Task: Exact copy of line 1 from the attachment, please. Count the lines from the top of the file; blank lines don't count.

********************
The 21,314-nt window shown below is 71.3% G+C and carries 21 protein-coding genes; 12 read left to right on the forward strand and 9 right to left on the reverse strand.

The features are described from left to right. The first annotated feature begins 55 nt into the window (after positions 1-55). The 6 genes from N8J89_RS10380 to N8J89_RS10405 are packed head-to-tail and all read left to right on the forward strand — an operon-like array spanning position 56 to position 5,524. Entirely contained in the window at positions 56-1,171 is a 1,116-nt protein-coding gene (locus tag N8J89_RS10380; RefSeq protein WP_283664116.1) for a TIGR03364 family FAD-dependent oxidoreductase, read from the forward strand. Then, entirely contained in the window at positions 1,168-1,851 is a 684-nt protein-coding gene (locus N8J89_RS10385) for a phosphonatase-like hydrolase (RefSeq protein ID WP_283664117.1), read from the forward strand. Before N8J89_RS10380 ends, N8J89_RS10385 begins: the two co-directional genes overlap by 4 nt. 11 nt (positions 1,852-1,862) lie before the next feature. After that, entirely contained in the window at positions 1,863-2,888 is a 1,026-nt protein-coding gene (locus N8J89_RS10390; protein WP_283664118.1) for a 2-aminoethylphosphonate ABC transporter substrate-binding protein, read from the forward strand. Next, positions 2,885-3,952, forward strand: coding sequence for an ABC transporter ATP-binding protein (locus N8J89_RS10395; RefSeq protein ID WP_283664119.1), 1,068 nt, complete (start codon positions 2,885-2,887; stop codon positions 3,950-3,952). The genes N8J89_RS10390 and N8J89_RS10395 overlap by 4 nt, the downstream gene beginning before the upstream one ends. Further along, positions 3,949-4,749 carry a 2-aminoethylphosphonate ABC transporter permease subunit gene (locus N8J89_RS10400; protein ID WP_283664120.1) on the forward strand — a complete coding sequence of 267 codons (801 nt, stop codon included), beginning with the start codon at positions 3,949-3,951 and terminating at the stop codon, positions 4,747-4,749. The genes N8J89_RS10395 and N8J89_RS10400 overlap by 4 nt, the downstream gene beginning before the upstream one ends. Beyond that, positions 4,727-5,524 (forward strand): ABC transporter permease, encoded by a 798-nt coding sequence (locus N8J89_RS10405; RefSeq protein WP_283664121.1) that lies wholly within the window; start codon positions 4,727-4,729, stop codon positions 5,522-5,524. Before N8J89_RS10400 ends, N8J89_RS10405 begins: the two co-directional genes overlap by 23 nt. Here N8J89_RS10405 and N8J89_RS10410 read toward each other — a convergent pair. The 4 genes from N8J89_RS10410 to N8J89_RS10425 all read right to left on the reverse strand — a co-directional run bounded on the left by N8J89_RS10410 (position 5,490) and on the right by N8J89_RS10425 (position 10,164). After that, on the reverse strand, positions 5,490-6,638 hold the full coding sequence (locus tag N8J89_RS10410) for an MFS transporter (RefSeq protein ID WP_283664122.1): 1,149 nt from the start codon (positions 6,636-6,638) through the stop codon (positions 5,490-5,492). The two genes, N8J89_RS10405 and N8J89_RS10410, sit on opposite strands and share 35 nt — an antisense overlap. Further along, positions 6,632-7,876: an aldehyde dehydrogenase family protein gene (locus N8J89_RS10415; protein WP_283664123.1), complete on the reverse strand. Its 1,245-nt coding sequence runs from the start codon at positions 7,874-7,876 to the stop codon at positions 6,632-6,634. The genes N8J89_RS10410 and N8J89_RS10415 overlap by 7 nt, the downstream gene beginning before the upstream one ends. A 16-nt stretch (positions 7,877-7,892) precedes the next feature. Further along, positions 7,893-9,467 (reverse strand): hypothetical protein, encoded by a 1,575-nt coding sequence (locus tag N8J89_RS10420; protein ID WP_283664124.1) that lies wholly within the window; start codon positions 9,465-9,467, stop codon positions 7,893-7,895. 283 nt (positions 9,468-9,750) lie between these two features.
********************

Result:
The 21,314-nt window shown below is 71.3% G+C and carries 21 protein-coding genes; 12 read left to right on the forward strand and 9 right to left on the reverse strand.